I think your mileage may vary in a heavily dramatic movie like this. What rings true or connects emotionally for one will feel wrong to another. And that is fine, considering the film is about people who express their grief differently.

Kidman is very good and she grabbed the film’s one Oscar nomination for Best Actress. I enjoyed Eckhart, and he did land an Independent Spirit nod, though a few of his showcase scenes didn’t work very well for me. How much was him and how much was the writing, I don’t know. Finally, Weist is also very good and it’s too bad awards momentum for her stalled so early.

It’s a good film that I would recommend, but given its weight I’m not sure if there are many people I’d specifically recommend it to.

Biutiful

We all severely despised this movie. Javier Bardem landed a Best Actor nod for his role as a Barcelona black marketeer who is severely down on his luck. His illegal immigrant workers get deported and he has the heart to care about their families. His own ex-wife is unreliable, leaving him to worry for his children’s safety. He is sick. His dreams are full of tiresome artsy fartsy imagery.

The film received some critical malign for being such a downer. I contend that to be a downer a film must make the viewer care enough to feel the depression and Biutiful fails miserably at that. I wasn’t saddened by Bardem’s slog. I was bored. Very, very bored.

It severely drags. I started looking out for the ending, constantly expecting for the finale to be right around the corner and pondering if I liked certain developments as the denouement. In hindsight it turns out I started doing this about 45 minutes in. That is a bad sign.

Blue Valentine

I anticipated this being up my alley but it started losing me pretty quickly. Ryan Gosling and Michelle Williams are a married couple with a young daughter. The film starts with their relationship in trouble and watches as it crumbles. Interspersed are flashbacks showing them meeting and falling in love.

It reminded me a lot of Revolutionary Road from a few years back. It could be a poignant look at the strains that are put on a relationship, but it’s really just about two people that shouldn’t be together. And at least one is a douchebag. It becomes pretty clear that there isn’t a lot of depth to their relationship and I began rooting against the pair because it seemed like they’d both be better off alone. By the end it was just tedious.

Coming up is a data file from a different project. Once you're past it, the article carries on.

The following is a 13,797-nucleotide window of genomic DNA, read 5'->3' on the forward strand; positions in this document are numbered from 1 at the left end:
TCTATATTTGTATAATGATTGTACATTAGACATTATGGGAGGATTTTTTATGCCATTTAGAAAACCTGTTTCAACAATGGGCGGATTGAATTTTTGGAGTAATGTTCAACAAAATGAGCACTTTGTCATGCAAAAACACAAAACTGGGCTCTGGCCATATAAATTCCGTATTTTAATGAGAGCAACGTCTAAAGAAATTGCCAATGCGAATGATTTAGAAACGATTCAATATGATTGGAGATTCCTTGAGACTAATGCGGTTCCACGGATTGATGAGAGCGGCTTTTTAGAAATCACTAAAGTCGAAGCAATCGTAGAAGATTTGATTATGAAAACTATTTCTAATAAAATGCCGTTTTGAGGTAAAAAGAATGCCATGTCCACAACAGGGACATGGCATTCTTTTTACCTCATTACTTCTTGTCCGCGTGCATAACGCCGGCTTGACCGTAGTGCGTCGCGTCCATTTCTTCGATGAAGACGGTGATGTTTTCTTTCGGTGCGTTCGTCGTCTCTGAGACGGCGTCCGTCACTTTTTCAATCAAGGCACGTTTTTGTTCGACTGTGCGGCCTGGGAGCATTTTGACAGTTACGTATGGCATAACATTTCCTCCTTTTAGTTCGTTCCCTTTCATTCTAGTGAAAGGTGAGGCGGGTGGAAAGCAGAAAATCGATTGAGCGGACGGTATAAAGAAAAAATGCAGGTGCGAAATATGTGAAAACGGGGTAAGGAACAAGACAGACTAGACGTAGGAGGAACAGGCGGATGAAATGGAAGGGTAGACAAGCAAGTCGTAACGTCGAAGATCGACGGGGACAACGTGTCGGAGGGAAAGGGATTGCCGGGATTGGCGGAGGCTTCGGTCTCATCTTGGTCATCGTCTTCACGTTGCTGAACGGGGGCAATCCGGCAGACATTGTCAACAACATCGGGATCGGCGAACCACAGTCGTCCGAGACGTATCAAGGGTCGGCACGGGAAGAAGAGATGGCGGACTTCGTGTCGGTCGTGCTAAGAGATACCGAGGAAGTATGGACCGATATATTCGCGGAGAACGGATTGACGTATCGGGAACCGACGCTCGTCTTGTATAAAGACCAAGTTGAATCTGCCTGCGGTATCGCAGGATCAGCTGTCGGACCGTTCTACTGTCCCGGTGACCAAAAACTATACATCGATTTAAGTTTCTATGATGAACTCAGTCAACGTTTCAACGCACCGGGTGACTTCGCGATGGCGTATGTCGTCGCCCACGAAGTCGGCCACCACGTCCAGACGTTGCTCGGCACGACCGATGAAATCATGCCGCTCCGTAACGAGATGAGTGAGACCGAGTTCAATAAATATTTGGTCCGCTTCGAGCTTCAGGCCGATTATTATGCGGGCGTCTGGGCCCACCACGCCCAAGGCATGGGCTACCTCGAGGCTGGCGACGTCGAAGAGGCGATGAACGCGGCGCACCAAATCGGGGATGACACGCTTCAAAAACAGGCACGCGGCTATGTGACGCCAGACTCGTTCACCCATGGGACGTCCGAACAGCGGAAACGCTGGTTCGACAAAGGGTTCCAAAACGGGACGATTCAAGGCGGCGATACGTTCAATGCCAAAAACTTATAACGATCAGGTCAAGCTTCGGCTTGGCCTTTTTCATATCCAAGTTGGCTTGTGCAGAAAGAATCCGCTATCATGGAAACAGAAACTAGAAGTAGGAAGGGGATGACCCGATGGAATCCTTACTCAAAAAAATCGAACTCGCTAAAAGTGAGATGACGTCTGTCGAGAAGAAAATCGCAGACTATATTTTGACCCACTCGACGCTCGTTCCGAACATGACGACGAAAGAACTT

Williams got a Best Actress nomination but it’s surprising that Gosling was barely even in the picture. He didn’t even score any recognition from the Independent Spirits. Maybe the field for Best Actor was just more competitive. But I have a hard time imagining someone responding the movie and Williams’s performance but not Gosling’s.

Another Year

This one isn’t a successful performance piece but at least it did get some Oscar attention, receiving an Original Screenplay nod. Lesley Manville really should have been in the mix for Supporting Actress, but at least she was a contender.

My colleagues liked Another Year considerably less than I did and I understand why. It’s slow with a very understated plot. But it’s all in service of its themes. I’m not sure why, but I’m drawn towards films about the passage of time and the transient nature of lives in this permanent world and Another Year has these in spades. Four segments corresponding to each of the seasons follow English married couple Tom and Gerri as they host family and friends at parties and events over the course of a year. They are in love and appear to have a happy life, but the same cannot be said about everyone else in their coterie. Manville stands out as Gerri’s lonely middle aged coworker who drinks too much at the get-togethers and fancies her hosts’ much younger son.